Limitations of Current Patient Data Collection Methods

Two main sources of data exist for healthcare system performance: the Care Quality Commission (CQC) and the Health and Social Care Information Centre. First, the CQC, acting as the independent regulator of health and social care in England, requires each healthcare provider to register with the organisation and meet a number of legal requirements prior to providing care. Once registered, services offered by each provider are monitored through the use of data derived from patient survey information, in-house inspections, and national data sources. To help patients make the most informed decisions on provider choice, the CQC publishes periodic reports which offer insight as to how well a provider is performing. Unfortunately, the CQC has a substantial lag between receiving data and making it public, and not all providers are inspected and subsequently rated in a timely manner.

In addition to the CQC, the Health and Social Care Information Centre is a national provider of information, data and IT systems for both health and social care. Each quarter, the organisation gathers data on complaints relating to NHS Hospital and Community Health Services – a clear indication of the quality of patient care within NHS itself. The quarterly report from the Health and Social Care Information Centre is made available to the public with information on the total number of complaints for the period, the number of new complaints, and the number of resolved and unresolved complaints. The purpose of the data is to maintain a level of transparency between patients and providers, but given that not all providers respond or have adequate methods to capture complaints in-house, the information only lends a partial hand in promoting patient care quality.

Looking Ahead

The overall satisfaction of patients is becoming a profoundly necessary measure of the performance of various healthcare systems. The HappyorNot smiley terminals use simple data to develop meaningful insight into the quality of care in a number of healthcare facilities, but more can be done. A representative from the UK-based team of medical solicitors, Patient Claim Line, feels strongly that computerized patient feedback stations like smiley terminals are a step in the right direction; however, an understanding of how the patient data is to be used in affecting quality patient care is a necessary rung in the data ladder.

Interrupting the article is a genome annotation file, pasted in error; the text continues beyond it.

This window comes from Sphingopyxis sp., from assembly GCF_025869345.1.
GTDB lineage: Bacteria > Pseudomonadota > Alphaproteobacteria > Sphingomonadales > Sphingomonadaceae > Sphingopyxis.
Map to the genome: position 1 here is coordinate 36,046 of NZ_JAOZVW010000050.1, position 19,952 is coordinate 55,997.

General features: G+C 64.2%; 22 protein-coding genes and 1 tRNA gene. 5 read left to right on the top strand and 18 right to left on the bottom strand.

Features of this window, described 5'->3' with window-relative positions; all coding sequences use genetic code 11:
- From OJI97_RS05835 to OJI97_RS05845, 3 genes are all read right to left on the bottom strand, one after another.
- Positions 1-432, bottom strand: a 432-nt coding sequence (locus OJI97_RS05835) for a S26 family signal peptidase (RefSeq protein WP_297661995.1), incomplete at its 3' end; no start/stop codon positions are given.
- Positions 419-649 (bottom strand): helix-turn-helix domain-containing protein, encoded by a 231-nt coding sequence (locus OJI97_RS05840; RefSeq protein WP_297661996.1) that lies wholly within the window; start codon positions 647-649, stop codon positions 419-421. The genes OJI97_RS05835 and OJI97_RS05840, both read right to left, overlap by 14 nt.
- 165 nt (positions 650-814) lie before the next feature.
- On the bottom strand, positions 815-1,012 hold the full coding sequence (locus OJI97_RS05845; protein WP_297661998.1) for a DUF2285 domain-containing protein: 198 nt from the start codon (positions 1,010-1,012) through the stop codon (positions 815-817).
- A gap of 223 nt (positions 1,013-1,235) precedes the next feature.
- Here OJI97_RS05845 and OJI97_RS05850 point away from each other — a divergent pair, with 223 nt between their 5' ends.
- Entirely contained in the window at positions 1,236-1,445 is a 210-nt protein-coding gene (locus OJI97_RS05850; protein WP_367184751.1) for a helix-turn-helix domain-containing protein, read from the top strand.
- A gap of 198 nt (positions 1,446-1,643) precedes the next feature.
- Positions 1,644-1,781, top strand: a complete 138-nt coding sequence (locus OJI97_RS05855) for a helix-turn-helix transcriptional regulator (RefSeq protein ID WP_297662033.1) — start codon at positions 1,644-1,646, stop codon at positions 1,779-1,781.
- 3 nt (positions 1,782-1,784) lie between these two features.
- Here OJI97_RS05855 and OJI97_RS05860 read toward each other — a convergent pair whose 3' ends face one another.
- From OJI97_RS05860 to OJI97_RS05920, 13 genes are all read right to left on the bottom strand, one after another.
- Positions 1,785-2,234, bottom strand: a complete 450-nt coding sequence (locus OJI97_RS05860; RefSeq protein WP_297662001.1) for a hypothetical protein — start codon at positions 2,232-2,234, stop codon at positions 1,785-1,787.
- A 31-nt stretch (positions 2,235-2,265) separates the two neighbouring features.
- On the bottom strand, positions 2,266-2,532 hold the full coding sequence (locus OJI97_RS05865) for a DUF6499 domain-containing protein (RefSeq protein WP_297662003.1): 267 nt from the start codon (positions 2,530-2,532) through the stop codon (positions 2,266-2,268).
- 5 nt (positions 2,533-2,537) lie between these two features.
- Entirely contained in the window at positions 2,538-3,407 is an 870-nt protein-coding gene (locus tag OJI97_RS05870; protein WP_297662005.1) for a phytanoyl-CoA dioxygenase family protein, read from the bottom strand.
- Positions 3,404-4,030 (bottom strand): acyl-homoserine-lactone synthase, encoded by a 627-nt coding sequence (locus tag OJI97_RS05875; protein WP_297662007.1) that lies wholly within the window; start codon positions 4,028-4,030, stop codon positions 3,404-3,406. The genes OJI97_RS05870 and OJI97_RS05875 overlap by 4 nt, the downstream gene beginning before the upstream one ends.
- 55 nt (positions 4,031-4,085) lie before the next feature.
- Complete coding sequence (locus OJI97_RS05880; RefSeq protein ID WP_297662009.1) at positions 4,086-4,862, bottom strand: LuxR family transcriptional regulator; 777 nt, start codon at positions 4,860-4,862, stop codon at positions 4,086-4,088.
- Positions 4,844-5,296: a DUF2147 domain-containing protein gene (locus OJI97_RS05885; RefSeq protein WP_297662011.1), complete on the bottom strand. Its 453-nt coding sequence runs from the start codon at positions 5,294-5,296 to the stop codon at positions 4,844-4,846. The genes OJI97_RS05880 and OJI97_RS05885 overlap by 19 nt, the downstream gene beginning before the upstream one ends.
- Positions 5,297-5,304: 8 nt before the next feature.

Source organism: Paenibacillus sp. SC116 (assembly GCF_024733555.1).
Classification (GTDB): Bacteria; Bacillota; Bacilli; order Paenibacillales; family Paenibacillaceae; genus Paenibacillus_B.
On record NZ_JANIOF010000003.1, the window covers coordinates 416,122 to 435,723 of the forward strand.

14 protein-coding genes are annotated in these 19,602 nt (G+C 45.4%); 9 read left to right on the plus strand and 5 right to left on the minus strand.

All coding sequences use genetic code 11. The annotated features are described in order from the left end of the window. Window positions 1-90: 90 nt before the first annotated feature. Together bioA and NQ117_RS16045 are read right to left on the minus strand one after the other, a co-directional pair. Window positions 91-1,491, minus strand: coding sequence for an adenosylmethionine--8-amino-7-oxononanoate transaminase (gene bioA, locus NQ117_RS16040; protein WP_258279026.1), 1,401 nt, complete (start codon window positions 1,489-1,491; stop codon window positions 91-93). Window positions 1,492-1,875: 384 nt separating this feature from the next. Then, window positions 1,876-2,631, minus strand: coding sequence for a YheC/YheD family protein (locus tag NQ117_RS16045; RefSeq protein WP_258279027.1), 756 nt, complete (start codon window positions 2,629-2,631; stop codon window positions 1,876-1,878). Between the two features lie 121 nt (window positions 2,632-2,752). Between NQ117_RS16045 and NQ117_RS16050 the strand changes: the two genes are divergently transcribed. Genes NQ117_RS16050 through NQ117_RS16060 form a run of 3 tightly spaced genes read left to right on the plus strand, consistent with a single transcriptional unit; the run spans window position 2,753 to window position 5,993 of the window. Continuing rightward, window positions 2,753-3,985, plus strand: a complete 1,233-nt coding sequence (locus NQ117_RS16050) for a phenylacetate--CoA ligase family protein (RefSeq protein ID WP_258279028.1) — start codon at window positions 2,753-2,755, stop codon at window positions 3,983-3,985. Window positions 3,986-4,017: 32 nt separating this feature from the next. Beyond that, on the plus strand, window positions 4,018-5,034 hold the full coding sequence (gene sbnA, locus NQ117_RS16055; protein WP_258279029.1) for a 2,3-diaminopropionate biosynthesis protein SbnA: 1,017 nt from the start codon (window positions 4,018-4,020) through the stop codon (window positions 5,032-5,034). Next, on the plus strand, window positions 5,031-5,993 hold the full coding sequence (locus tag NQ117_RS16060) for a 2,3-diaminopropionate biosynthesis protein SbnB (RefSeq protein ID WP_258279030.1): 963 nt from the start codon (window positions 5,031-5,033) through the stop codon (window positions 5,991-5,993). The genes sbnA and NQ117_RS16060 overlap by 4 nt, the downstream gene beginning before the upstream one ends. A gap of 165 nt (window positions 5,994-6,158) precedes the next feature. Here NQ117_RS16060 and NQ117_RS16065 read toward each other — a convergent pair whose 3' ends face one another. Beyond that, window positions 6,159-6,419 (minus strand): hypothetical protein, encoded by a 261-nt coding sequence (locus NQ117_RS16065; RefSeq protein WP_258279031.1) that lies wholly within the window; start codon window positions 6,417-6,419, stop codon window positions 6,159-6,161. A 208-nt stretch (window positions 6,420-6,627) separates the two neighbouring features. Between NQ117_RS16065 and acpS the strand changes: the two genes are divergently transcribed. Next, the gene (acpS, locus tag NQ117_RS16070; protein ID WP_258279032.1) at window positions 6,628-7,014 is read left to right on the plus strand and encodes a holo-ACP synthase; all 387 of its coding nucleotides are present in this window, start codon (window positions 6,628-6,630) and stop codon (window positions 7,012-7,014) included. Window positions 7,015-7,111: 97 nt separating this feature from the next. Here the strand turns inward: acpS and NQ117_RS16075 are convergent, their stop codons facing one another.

In order for patients to receive the highest quality care, healthcare systems must not only be willing to listen to concerns but also capable of gathering that data in an accurate, safe way. Further, healthcare systems and the companies that support them have to understand that patient experiences are not a single layer deep. Complaints about treatment, facilities, safety and other critical aspects of care can be highly complex, creating the need for technology able to collect and share advanced data. The combination of big data and healthcare is a promising path for providers and most importantly, the patients who rely on and deserve the highest level of care.